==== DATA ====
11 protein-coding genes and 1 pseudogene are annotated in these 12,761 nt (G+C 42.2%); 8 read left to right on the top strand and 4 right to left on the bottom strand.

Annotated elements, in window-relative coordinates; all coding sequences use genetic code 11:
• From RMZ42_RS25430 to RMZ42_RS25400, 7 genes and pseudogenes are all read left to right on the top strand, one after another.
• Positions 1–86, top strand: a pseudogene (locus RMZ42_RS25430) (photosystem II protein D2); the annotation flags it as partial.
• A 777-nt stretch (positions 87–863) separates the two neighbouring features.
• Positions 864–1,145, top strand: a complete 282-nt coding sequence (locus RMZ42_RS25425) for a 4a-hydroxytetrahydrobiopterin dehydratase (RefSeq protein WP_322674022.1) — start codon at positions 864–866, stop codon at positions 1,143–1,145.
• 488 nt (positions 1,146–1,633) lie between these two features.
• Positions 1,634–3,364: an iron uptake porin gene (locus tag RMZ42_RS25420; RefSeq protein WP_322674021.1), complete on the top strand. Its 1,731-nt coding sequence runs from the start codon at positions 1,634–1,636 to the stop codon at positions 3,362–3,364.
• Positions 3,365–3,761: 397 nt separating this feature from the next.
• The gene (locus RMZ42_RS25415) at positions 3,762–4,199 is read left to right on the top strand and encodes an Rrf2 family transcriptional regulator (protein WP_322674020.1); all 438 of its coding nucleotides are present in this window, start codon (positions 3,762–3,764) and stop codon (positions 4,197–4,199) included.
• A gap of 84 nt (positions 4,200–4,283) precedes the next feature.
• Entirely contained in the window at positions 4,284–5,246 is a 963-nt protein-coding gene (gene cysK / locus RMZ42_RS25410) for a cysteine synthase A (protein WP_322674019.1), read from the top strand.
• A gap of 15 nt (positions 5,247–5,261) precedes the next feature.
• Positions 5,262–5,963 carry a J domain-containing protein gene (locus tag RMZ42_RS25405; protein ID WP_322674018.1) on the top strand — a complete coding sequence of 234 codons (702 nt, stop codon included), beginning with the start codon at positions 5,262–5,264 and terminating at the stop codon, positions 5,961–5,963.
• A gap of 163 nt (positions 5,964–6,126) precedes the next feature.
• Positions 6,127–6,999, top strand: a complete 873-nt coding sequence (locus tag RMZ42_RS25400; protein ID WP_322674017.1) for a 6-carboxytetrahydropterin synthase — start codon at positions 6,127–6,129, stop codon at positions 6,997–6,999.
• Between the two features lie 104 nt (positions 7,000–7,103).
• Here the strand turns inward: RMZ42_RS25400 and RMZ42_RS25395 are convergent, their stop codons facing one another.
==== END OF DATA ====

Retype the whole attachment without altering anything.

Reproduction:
11 protein-coding genes and 1 pseudogene are annotated in these 12,761 nt (G+C 42.2%); 8 read left to right on the top strand and 4 right to left on the bottom strand.

Annotated elements, in window-relative coordinates; all coding sequences use genetic code 11:
• From RMZ42_RS25430 to RMZ42_RS25400, 7 genes and pseudogenes are all read left to right on the top strand, one after another.
• Positions 1–86, top strand: a pseudogene (locus RMZ42_RS25430) (photosystem II protein D2); the annotation flags it as partial.
• A 777-nt stretch (positions 87–863) separates the two neighbouring features.
• Positions 864–1,145, top strand: a complete 282-nt coding sequence (locus RMZ42_RS25425) for a 4a-hydroxytetrahydrobiopterin dehydratase (RefSeq protein WP_322674022.1) — start codon at positions 864–866, stop codon at positions 1,143–1,145.
• 488 nt (positions 1,146–1,633) lie between these two features.
• Positions 1,634–3,364: an iron uptake porin gene (locus tag RMZ42_RS25420; RefSeq protein WP_322674021.1), complete on the top strand. Its 1,731-nt coding sequence runs from the start codon at positions 1,634–1,636 to the stop codon at positions 3,362–3,364.
• Positions 3,365–3,761: 397 nt separating this feature from the next.
• The gene (locus RMZ42_RS25415) at positions 3,762–4,199 is read left to right on the top strand and encodes an Rrf2 family transcriptional regulator (protein WP_322674020.1); all 438 of its coding nucleotides are present in this window, start codon (positions 3,762–3,764) and stop codon (positions 4,197–4,199) included.
• A gap of 84 nt (positions 4,200–4,283) precedes the next feature.
• Entirely contained in the window at positions 4,284–5,246 is a 963-nt protein-coding gene (gene cysK / locus RMZ42_RS25410) for a cysteine synthase A (protein WP_322674019.1), read from the top strand.
• A gap of 15 nt (positions 5,247–5,261) precedes the next feature.
• Positions 5,262–5,963 carry a J domain-containing protein gene (locus tag RMZ42_RS25405; protein ID WP_322674018.1) on the top strand — a complete coding sequence of 234 codons (702 nt, stop codon included), beginning with the start codon at positions 5,262–5,264 and terminating at the stop codon, positions 5,961–5,963.
• A gap of 163 nt (positions 5,964–6,126) precedes the next feature.
• Positions 6,127–6,999, top strand: a complete 873-nt coding sequence (locus tag RMZ42_RS25400; protein ID WP_322674017.1) for a 6-carboxytetrahydropterin synthase — start codon at positions 6,127–6,129, stop codon at positions 6,997–6,999.
• Between the two features lie 104 nt (positions 7,000–7,103).
• Here the strand turns inward: RMZ42_RS25400 and RMZ42_RS25395 are convergent, their stop codons facing one another.